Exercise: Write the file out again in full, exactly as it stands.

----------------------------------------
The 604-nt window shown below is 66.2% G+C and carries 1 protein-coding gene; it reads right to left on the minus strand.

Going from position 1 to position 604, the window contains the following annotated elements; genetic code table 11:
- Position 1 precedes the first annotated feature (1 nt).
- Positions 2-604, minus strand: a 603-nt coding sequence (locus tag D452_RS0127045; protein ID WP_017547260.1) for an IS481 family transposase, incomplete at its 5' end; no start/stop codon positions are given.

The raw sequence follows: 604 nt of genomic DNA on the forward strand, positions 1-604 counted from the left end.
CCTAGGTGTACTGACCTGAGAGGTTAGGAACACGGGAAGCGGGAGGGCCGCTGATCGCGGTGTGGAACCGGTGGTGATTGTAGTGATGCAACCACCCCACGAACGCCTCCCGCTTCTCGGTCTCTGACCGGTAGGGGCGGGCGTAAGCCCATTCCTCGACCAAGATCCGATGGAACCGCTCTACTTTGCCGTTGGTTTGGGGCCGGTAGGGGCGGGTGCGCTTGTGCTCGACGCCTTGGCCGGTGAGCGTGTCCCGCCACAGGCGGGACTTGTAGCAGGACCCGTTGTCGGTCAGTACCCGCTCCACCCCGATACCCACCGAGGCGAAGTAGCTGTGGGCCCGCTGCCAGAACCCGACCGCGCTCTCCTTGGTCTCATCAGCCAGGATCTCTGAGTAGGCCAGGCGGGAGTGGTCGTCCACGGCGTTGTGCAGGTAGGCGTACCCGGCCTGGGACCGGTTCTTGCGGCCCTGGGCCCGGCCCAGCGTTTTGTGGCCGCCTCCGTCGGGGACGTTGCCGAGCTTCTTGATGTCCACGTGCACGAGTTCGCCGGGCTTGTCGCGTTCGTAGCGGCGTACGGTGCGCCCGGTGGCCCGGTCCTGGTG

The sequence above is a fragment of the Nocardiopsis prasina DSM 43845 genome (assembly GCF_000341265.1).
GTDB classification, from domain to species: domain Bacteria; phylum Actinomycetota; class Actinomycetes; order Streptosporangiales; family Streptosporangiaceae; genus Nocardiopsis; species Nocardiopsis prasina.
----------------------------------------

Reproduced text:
The 604-nt window shown below is 66.2% G+C and carries 1 protein-coding gene; it reads right to left on the minus strand.

Going from position 1 to position 604, the window contains the following annotated elements; genetic code table 11:
- Position 1 precedes the first annotated feature (1 nt).
- Positions 2-604, minus strand: a 603-nt coding sequence (locus tag D452_RS0127045; protein ID WP_017547260.1) for an IS481 family transposase, incomplete at its 5' end; no start/stop codon positions are given.

The raw sequence follows: 604 nt of genomic DNA on the forward strand, positions 1-604 counted from the left end.
CCTAGGTGTACTGACCTGAGAGGTTAGGAACACGGGAAGCGGGAGGGCCGCTGATCGCGGTGTGGAACCGGTGGTGATTGTAGTGATGCAACCACCCCACGAACGCCTCCCGCTTCTCGGTCTCTGACCGGTAGGGGCGGGCGTAAGCCCATTCCTCGACCAAGATCCGATGGAACCGCTCTACTTTGCCGTTGGTTTGGGGCCGGTAGGGGCGGGTGCGCTTGTGCTCGACGCCTTGGCCGGTGAGCGTGTCCCGCCACAGGCGGGACTTGTAGCAGGACCCGTTGTCGGTCAGTACCCGCTCCACCCCGATACCCACCGAGGCGAAGTAGCTGTGGGCCCGCTGCCAGAACCCGACCGCGCTCTCCTTGGTCTCATCAGCCAGGATCTCTGAGTAGGCCAGGCGGGAGTGGTCGTCCACGGCGTTGTGCAGGTAGGCGTACCCGGCCTGGGACCGGTTCTTGCGGCCCTGGGCCCGGCCCAGCGTTTTGTGGCCGCCTCCGTCGGGGACGTTGCCGAGCTTCTTGATGTCCACGTGCACGAGTTCGCCGGGCTTGTCGCGTTCGTAGCGGCGTACGGTGCGCCCGGTGGCCCGGTCCTGGTG

The sequence above is a fragment of the Nocardiopsis prasina DSM 43845 genome (assembly GCF_000341265.1).
GTDB classification, from domain to species: domain Bacteria; phylum Actinomycetota; class Actinomycetes; order Streptosporangiales; family Streptosporangiaceae; genus Nocardiopsis; species Nocardiopsis prasina.